The curve of the river like a dancer swaying from side to side seems to invite the town and villages, hamlets and cabins, cities of Steinbeck and Mark Twain, to come, dance, be in the flow……….participate, join with one another, merge.

The Mississippi like a dancer twisting and turning, gracefully curving from side to side, her glistening sparkles reflecting the sun. How many folk songs have been sung about this greatest river of North America? Old Man River, lazy river, wild river, welcoming river, useful river. A myriad feelings and emotions have been reflected in the water of the Mississippi as it spins and turns and winds and curves its way down to the ocean.

Today it is time to accept that the beauty and the overwhelming force is coming from the same source. Time for rigorous scientific observation and conclusions. It’s time to be ready to get out of the way at any time, have a packed emergency back pack ready by the door. Time to accept that some things will have to “go with the flow”, in the next “act of God” and are temporary. For those who have lost those hopes and dreams in their homes, businesses and farms, it is time to let tears cleanse the streets of the soul and start working together in the spirit of unity. To take the chance to rebuild those communities sustainably in harmony with their environment. To respectfully engage with these natural forces and discover their benefits and the helping hand they can give, through the spirit of helping one another. The technologies are not new, but the attitude is. It is time to let go of what might have been and hold on to the moment.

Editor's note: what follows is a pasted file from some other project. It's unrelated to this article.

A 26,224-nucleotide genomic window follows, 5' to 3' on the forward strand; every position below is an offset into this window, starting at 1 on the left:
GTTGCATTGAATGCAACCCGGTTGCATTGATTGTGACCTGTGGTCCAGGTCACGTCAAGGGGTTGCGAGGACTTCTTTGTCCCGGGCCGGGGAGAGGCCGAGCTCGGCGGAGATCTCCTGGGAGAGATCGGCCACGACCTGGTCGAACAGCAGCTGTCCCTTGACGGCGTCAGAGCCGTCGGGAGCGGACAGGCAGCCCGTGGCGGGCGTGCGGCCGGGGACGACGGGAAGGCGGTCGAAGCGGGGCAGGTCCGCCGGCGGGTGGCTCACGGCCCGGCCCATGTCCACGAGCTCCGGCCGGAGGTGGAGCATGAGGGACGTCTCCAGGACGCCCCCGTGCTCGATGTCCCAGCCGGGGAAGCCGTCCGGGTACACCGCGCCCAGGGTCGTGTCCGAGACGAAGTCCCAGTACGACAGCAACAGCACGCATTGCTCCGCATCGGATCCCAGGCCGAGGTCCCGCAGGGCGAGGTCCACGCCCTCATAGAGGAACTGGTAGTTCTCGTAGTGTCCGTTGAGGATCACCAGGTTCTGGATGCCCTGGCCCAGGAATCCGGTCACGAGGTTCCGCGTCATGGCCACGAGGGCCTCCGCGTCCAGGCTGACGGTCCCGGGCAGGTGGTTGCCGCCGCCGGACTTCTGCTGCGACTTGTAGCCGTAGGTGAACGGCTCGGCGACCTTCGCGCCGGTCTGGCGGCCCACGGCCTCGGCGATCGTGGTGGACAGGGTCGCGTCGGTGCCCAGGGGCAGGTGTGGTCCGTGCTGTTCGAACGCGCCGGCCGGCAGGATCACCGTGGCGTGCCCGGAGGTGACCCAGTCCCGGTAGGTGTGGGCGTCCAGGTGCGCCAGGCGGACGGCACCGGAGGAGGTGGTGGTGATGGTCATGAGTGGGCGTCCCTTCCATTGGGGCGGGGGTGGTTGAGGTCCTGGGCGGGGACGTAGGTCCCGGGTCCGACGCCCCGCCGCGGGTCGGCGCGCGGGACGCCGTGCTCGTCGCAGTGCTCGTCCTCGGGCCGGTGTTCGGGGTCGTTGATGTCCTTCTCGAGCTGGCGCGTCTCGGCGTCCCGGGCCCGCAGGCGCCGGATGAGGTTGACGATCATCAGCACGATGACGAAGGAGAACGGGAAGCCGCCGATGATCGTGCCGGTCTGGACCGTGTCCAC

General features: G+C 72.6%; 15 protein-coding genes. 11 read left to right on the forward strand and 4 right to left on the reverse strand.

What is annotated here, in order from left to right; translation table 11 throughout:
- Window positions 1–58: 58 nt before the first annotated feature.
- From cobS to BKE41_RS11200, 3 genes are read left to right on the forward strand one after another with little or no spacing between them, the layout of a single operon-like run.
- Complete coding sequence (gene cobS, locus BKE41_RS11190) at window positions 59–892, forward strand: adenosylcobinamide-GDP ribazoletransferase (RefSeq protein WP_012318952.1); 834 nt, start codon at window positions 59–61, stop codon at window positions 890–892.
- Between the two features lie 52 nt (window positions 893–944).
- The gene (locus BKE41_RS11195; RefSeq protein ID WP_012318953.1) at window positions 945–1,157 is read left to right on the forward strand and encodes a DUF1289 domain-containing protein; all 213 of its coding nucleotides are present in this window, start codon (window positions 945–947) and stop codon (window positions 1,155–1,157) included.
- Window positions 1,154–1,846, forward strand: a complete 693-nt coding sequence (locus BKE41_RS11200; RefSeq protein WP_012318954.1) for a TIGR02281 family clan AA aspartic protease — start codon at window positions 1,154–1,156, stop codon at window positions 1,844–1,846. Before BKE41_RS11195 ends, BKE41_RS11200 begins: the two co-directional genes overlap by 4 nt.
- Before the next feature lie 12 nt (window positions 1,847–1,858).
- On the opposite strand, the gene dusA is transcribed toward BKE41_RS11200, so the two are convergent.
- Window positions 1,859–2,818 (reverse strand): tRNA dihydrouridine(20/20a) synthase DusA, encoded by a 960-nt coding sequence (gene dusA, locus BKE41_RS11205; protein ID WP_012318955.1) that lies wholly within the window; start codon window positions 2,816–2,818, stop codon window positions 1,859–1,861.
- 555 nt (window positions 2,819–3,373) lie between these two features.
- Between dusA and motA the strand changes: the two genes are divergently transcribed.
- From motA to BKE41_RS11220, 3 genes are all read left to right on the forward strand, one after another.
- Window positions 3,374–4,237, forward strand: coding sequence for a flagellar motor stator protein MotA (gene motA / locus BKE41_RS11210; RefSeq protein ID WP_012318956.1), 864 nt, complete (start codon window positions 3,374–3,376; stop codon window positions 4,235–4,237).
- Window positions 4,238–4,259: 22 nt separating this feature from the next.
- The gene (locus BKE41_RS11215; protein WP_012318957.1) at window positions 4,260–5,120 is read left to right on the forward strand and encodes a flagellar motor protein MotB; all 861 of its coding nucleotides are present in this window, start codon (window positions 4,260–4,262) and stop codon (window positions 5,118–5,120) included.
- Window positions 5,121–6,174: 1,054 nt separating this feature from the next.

” My quests became more meaningful when my goals met with others’ needs and goals. And I became important, in my own heart, only when I reached the others, as a drop of water becomes important only when it reaches the sea”- Racing Alone, Nader Khalili